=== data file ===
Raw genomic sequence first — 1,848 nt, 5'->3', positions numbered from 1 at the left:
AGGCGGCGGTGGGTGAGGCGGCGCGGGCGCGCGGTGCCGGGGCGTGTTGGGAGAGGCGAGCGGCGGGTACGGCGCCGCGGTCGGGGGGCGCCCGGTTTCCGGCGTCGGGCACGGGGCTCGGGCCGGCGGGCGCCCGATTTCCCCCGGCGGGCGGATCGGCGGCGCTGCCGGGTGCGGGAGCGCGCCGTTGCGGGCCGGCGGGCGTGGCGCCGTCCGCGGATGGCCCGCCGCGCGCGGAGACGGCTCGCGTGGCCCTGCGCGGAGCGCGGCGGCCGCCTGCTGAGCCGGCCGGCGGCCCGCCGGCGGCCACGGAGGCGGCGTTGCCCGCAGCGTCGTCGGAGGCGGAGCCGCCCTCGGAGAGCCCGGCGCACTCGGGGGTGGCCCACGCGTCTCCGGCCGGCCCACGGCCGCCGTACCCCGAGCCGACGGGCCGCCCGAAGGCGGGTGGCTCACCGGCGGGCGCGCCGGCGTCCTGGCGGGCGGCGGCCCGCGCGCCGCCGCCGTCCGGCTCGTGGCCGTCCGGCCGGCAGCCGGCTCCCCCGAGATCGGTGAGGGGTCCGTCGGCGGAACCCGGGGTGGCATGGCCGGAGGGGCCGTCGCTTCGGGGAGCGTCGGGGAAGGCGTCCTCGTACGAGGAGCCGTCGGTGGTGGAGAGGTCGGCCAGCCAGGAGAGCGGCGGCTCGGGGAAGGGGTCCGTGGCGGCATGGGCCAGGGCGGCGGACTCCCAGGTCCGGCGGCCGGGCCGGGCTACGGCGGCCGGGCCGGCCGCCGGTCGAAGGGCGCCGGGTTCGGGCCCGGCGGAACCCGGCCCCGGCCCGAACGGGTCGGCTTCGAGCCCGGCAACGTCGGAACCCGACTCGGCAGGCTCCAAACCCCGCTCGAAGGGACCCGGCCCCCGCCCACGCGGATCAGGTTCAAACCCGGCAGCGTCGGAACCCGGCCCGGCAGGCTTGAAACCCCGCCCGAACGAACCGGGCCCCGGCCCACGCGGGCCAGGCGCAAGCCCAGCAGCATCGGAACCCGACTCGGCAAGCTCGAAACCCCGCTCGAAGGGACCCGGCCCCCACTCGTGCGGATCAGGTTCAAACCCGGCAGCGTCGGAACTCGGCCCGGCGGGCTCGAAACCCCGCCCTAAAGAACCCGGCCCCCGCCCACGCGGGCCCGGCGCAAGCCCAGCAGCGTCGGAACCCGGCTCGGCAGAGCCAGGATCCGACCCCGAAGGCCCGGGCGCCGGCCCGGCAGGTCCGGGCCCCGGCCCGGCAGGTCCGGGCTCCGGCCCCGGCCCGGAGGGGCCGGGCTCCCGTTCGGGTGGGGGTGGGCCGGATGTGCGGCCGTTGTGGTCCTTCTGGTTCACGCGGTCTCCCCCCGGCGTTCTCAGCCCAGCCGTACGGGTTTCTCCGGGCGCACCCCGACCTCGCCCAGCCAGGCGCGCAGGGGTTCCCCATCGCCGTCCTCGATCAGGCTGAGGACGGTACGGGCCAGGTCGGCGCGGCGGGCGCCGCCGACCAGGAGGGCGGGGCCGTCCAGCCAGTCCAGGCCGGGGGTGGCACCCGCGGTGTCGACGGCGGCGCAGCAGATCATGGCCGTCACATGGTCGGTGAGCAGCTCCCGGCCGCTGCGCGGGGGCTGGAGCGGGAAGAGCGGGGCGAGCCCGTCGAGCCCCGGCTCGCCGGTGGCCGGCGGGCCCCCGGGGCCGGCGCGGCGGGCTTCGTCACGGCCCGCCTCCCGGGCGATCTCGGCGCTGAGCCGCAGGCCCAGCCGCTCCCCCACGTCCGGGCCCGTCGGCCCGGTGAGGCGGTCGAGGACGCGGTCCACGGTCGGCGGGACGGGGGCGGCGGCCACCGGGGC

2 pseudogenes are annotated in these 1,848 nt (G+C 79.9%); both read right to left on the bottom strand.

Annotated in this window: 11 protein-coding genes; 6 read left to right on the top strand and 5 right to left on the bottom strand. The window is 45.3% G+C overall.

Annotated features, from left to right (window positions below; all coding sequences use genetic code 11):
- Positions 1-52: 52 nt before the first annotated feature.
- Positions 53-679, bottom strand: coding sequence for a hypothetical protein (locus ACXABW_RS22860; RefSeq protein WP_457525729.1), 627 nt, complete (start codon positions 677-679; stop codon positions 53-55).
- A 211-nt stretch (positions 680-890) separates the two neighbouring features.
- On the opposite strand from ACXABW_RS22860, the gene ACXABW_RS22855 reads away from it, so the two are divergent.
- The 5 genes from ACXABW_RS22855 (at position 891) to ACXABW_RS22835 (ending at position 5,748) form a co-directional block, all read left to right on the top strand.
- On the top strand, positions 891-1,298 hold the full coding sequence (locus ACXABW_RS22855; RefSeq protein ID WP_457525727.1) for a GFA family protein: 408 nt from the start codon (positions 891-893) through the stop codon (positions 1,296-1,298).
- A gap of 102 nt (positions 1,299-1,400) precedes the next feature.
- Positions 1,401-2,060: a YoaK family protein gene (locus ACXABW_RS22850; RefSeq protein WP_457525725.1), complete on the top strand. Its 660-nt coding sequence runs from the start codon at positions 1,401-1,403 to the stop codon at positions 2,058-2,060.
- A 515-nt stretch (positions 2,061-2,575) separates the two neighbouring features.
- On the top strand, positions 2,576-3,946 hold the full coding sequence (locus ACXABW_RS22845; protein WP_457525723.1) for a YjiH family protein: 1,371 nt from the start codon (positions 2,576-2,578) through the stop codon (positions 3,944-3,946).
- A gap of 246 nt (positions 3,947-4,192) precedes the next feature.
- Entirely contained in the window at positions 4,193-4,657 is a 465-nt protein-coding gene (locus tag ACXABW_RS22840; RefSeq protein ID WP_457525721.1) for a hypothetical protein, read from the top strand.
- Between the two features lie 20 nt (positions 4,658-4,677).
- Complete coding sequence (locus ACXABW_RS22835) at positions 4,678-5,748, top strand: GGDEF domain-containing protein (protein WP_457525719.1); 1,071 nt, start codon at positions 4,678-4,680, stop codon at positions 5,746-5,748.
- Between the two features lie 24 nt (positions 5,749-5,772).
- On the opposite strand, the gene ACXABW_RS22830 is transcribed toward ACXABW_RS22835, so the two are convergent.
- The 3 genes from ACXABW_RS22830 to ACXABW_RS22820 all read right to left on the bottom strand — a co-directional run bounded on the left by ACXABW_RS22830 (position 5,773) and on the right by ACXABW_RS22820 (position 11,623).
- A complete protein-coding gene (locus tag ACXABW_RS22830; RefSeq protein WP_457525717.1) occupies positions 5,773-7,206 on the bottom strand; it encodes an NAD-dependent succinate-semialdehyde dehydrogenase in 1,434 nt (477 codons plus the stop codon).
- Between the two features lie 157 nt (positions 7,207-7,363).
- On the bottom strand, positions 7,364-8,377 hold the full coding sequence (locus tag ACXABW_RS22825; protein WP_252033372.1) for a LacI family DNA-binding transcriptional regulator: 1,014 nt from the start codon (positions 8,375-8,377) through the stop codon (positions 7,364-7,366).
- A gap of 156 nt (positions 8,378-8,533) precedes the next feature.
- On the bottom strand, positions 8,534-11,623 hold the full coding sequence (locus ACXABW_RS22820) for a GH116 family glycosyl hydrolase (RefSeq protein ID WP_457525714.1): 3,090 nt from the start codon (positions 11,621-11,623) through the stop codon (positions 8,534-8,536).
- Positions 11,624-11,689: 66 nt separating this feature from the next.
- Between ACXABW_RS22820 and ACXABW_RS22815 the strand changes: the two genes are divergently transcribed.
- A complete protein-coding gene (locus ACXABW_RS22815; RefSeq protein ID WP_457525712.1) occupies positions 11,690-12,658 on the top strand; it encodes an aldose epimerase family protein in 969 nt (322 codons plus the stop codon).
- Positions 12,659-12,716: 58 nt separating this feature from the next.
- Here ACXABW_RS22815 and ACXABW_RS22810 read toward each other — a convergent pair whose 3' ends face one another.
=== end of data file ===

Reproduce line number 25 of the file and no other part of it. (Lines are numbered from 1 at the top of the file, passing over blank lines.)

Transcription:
- On the bottom strand, positions 7,364-8,377 hold the full coding sequence (locus tag ACXABW_RS22825; protein WP_252033372.1) for a LacI family DNA-binding transcriptional regulator: 1,014 nt from the start codon (positions 8,375-8,377) through the stop codon (positions 7,364-7,366).